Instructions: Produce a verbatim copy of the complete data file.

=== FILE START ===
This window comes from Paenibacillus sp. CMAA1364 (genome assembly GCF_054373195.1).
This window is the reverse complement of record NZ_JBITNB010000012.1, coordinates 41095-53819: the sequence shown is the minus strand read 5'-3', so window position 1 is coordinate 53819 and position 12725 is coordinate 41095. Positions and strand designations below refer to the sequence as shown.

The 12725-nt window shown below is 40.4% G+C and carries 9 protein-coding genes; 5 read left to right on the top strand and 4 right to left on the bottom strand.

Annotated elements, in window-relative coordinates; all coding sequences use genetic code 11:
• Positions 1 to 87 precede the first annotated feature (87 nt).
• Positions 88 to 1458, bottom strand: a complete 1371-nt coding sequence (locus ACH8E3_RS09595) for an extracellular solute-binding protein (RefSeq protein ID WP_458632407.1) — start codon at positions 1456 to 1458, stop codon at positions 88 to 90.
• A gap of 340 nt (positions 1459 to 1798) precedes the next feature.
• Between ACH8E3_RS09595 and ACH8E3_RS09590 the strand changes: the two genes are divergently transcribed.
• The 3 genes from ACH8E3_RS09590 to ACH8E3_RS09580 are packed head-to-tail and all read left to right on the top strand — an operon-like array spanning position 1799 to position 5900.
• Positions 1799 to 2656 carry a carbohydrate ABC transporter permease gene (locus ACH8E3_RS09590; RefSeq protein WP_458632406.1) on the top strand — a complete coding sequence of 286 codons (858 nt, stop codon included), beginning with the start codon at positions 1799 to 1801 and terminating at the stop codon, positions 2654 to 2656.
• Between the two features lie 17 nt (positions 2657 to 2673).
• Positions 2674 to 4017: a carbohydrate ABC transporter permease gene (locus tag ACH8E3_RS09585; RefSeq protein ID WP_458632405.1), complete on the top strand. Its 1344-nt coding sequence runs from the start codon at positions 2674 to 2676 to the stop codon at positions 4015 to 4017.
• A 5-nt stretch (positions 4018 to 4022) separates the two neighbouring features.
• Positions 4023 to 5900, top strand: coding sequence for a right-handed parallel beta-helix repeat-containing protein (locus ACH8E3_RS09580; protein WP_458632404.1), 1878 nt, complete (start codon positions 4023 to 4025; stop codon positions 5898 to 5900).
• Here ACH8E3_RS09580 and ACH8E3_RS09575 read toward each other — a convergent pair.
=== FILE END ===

This window comes from Paenibacillus sp. CMAA1364 (genome assembly GCF_054373195.1).
This window is the reverse complement of record NZ_JBITNB010000012.1, coordinates 41095-53819: the sequence shown is the minus strand read 5'-3', so window position 1 is coordinate 53819 and position 12725 is coordinate 41095. Positions and strand designations below refer to the sequence as shown.

The 12725-nt window shown below is 40.4% G+C and carries 9 protein-coding genes; 5 read left to right on the top strand and 4 right to left on the bottom strand.

Annotated elements, in window-relative coordinates; all coding sequences use genetic code 11:
• Positions 1 to 87 precede the first annotated feature (87 nt).
• Positions 88 to 1458, bottom strand: a complete 1371-nt coding sequence (locus ACH8E3_RS09595) for an extracellular solute-binding protein (RefSeq protein ID WP_458632407.1) — start codon at positions 1456 to 1458, stop codon at positions 88 to 90.
• A gap of 340 nt (positions 1459 to 1798) precedes the next feature.
• Between ACH8E3_RS09595 and ACH8E3_RS09590 the strand changes: the two genes are divergently transcribed.
• The 3 genes from ACH8E3_RS09590 to ACH8E3_RS09580 are packed head-to-tail and all read left to right on the top strand — an operon-like array spanning position 1799 to position 5900.
• Positions 1799 to 2656 carry a carbohydrate ABC transporter permease gene (locus ACH8E3_RS09590; RefSeq protein WP_458632406.1) on the top strand — a complete coding sequence of 286 codons (858 nt, stop codon included), beginning with the start codon at positions 1799 to 1801 and terminating at the stop codon, positions 2654 to 2656.
• Between the two features lie 17 nt (positions 2657 to 2673).
• Positions 2674 to 4017: a carbohydrate ABC transporter permease gene (locus tag ACH8E3_RS09585; RefSeq protein ID WP_458632405.1), complete on the top strand. Its 1344-nt coding sequence runs from the start codon at positions 2674 to 2676 to the stop codon at positions 4015 to 4017.
• A 5-nt stretch (positions 4018 to 4022) separates the two neighbouring features.
• Positions 4023 to 5900, top strand: coding sequence for a right-handed parallel beta-helix repeat-containing protein (locus ACH8E3_RS09580; protein WP_458632404.1), 1878 nt, complete (start codon positions 4023 to 4025; stop codon positions 5898 to 5900).
• Here ACH8E3_RS09580 and ACH8E3_RS09575 read toward each other — a convergent pair.